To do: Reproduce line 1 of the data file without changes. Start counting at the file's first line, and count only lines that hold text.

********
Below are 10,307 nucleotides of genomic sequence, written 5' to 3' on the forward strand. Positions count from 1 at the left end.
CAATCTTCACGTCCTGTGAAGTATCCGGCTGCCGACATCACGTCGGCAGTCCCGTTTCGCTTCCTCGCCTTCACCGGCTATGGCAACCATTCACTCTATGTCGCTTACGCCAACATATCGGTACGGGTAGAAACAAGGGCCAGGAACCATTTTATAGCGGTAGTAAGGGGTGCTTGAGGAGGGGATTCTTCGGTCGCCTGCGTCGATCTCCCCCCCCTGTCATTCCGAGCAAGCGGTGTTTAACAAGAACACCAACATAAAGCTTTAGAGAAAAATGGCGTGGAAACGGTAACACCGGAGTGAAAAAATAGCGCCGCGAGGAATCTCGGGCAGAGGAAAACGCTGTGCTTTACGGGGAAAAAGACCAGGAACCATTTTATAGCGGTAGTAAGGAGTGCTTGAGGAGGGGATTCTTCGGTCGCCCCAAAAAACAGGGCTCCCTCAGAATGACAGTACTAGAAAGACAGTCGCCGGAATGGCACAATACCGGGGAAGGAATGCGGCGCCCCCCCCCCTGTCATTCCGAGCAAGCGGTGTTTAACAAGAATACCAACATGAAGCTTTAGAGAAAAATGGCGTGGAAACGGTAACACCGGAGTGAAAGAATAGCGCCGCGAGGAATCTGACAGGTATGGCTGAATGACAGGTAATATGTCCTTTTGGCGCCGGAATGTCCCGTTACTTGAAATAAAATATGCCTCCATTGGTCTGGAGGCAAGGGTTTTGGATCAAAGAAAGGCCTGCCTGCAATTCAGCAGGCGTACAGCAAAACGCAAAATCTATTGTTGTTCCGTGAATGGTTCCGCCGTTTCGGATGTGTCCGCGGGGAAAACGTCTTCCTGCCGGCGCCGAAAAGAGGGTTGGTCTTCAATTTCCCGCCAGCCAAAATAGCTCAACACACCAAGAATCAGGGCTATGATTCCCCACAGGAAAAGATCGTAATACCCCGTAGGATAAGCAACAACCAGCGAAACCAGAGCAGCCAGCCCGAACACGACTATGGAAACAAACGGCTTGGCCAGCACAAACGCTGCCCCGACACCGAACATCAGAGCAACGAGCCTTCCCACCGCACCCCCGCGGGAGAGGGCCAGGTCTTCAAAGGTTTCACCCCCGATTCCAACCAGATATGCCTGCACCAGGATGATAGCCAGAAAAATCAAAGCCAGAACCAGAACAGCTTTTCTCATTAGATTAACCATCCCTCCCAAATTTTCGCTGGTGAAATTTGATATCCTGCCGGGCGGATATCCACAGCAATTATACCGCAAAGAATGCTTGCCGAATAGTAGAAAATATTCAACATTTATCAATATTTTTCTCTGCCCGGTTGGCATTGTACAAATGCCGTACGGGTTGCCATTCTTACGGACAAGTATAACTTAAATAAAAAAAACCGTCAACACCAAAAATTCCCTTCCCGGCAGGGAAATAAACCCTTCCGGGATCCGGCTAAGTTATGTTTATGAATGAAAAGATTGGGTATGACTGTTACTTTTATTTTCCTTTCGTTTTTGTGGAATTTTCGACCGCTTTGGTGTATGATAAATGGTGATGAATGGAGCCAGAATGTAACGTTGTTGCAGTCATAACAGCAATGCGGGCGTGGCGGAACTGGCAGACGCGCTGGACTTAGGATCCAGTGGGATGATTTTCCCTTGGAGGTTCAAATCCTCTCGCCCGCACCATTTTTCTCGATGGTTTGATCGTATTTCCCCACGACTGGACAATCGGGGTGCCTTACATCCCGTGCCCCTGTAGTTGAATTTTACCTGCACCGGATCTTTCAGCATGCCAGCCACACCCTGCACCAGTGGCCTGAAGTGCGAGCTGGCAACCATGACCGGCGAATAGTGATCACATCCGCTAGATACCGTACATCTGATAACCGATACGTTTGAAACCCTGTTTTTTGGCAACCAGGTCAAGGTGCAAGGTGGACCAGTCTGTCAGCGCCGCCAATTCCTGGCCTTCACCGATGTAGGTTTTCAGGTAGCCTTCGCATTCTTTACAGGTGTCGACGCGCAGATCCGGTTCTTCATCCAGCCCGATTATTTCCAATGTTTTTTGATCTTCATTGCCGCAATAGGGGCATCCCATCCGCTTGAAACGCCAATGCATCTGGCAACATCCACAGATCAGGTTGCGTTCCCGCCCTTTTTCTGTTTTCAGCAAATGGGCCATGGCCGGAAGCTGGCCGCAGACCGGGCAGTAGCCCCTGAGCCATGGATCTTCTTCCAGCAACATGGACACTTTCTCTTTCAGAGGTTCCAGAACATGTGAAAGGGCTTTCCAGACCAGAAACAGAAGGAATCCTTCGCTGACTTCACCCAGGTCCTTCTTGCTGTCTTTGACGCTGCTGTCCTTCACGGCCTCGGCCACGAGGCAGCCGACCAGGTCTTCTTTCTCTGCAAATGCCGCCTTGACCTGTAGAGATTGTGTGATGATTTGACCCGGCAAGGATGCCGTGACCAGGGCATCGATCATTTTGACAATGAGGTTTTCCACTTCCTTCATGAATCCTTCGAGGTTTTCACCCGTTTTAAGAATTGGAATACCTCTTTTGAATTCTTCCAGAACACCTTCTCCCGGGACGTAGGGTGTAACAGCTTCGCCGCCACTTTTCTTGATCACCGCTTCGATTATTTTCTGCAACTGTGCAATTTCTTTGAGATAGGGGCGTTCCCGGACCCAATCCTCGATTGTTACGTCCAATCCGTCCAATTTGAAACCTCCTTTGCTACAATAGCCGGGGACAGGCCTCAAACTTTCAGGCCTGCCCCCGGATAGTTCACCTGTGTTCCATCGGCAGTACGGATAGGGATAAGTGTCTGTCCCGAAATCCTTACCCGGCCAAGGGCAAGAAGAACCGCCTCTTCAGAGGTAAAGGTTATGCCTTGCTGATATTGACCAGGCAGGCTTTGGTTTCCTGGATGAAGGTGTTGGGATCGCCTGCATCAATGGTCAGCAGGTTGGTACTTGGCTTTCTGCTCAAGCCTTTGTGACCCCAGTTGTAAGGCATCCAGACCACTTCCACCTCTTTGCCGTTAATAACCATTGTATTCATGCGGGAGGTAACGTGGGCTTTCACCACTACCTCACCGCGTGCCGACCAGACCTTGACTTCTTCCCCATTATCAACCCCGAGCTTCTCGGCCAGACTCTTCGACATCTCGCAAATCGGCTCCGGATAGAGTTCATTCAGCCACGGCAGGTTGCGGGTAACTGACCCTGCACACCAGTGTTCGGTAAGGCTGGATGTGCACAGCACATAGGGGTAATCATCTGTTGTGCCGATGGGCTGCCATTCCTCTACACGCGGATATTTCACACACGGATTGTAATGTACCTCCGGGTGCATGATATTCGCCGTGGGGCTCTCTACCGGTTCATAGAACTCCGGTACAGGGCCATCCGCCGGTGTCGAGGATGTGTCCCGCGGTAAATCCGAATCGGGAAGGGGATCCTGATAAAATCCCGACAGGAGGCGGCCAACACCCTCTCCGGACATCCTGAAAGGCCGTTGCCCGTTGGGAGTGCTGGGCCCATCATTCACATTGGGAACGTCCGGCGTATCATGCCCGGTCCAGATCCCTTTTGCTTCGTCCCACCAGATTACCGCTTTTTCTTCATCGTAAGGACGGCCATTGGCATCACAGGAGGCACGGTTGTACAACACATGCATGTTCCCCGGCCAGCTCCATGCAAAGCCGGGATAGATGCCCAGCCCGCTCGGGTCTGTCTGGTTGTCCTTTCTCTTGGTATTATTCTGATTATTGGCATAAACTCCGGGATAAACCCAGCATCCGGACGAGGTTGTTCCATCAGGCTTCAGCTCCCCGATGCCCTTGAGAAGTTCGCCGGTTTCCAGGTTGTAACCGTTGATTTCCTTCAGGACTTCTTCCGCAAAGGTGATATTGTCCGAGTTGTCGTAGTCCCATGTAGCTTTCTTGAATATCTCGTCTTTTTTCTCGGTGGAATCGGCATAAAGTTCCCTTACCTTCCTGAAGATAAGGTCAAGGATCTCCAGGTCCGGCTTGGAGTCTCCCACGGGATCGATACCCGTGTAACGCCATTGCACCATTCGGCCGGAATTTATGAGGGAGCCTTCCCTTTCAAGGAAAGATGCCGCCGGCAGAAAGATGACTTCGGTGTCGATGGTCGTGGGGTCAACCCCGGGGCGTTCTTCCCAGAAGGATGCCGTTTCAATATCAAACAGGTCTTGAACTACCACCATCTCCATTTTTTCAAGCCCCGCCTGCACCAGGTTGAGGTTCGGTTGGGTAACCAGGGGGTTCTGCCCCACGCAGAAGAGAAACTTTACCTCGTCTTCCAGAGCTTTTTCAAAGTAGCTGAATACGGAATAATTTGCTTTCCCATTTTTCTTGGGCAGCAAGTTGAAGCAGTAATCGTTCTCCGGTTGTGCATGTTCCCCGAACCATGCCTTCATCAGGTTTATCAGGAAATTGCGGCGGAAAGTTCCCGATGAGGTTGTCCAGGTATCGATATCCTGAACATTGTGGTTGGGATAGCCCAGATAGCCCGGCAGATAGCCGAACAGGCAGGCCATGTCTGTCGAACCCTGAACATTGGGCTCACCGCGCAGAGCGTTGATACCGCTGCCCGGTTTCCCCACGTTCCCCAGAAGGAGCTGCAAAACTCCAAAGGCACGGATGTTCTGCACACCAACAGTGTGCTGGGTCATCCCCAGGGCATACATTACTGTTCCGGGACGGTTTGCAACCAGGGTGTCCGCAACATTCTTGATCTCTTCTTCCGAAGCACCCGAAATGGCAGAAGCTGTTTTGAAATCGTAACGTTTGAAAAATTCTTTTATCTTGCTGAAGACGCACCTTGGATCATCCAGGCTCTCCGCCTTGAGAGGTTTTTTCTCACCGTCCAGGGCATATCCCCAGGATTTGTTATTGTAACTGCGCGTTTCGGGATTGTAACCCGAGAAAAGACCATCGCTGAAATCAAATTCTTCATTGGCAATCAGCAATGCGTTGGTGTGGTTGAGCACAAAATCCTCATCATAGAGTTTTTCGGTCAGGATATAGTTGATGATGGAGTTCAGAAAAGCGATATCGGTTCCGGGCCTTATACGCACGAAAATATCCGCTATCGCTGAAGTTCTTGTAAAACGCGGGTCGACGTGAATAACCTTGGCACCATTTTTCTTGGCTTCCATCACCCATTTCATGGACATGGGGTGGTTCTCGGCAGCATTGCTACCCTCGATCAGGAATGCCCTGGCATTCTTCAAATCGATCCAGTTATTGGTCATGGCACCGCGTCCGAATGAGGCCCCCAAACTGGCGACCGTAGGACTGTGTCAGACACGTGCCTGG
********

Below are 10,307 nucleotides of genomic sequence, written 5' to 3' on the forward strand. Positions count from 1 at the left end.